A federal lawsuit filed in Virginia alleges two Muslim brothers from Yemen who landed in Washington-Dulles this weekend were forced to relinquish their visas that legally allowed them to enter the country because of President Trump's "Muslim ban."
The suit, which names Trump as a defendant, describes a "nightmare" scenario in which Homeland Security officials bullied Tareq and Ammar Aqel Mohammad by coercing them to sign documents they did not understand.
"This was a moment that they and their father had waited for and dreamed of for many years. But their dream quickly and inexplicably converted into a nightmare," the lawsuit said. "Instead of being permitted to transit to their connecting flight, Tareq and Ammar were handcuffed, detained, forced to sign papers that they neither read nor understood, and then placed onto a return flight to Ethiopia just two and a half hours after their landing."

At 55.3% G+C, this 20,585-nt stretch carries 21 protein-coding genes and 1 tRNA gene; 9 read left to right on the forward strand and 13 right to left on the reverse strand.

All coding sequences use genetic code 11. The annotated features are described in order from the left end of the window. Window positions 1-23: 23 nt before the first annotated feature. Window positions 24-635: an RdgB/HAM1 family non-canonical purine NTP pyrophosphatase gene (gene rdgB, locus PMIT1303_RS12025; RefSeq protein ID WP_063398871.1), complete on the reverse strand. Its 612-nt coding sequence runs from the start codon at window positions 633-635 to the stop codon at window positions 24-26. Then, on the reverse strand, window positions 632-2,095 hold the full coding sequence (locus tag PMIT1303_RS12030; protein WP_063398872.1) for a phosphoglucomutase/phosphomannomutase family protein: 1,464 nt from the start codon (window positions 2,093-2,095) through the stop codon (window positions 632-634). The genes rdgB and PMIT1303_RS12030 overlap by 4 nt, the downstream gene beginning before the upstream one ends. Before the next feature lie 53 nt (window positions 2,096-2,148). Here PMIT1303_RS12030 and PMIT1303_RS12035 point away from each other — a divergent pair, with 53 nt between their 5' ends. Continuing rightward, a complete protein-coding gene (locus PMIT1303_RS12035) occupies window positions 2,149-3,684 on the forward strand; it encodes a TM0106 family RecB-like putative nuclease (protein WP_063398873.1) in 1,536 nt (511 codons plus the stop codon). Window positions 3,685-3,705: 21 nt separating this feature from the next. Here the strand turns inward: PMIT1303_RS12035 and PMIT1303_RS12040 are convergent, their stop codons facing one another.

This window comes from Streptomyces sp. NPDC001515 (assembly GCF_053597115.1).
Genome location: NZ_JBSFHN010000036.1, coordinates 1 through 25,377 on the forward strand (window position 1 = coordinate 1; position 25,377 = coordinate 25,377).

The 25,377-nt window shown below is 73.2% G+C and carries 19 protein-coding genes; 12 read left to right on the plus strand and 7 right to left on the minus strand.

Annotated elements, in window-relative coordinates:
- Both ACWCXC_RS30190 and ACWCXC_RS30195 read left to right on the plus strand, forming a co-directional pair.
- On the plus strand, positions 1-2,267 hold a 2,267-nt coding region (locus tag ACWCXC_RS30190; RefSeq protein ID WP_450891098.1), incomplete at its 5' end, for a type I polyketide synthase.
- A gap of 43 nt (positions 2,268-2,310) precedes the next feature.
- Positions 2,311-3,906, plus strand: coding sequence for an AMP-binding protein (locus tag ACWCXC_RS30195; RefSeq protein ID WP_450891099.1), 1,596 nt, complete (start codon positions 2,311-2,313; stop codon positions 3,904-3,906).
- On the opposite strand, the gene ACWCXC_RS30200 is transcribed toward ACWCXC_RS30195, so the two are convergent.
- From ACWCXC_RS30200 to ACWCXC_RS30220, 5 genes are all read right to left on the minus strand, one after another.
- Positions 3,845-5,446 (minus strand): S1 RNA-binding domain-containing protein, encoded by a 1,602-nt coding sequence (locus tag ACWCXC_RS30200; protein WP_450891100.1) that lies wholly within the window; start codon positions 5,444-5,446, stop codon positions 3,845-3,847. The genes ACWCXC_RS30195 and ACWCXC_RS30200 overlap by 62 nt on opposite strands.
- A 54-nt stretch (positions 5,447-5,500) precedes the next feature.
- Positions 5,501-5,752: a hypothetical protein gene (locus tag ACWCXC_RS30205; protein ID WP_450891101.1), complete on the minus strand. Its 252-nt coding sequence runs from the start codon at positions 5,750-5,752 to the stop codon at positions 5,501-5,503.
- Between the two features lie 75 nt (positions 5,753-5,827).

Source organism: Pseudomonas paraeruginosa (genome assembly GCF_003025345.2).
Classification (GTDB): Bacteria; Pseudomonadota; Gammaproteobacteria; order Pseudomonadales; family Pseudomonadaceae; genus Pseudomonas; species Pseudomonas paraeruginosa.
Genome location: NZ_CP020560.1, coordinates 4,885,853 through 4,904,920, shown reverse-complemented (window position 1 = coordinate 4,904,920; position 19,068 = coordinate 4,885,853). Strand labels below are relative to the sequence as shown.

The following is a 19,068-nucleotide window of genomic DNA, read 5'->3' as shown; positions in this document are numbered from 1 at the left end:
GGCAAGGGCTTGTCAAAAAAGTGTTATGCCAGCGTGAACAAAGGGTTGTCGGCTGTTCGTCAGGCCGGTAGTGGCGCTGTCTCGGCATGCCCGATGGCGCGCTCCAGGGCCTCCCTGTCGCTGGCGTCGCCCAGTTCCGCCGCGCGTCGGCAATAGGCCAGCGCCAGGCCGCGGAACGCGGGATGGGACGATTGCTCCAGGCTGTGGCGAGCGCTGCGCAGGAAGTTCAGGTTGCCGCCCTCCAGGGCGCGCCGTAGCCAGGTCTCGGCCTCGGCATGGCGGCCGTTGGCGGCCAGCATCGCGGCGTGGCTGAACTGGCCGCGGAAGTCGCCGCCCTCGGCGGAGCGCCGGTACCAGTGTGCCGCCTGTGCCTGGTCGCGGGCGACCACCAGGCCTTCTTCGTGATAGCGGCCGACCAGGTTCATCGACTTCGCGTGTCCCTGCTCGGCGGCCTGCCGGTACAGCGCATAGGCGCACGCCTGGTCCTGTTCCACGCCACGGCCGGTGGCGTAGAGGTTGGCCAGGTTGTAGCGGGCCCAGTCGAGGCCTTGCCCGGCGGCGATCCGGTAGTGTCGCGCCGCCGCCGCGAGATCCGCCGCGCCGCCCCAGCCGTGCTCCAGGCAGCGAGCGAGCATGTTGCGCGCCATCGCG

The brothers were traveling on IR2 immigrant visas, which they were granted by virtue that their father is a U.S. citizen. They were en route to visiting him in Flint, Michigan.
According to the lawsuit, Homeland Security agents bullied the brothers into signing immigration forms called “Record of Abandonment of Lawful Permanent Resident Status.”
The suit alleges the brothers “neither read nor understood” the forms, and agents falsely claimed they would be ineligible to enter the United States entry for five years if they refused to sign the papers.
The brothers had to return to Ethiopia, where they currently wait in limbo. The suit claimed the brothers desperately want to move to America, away from the civil war that has engulfed Yemen.
Read the complaint filed below: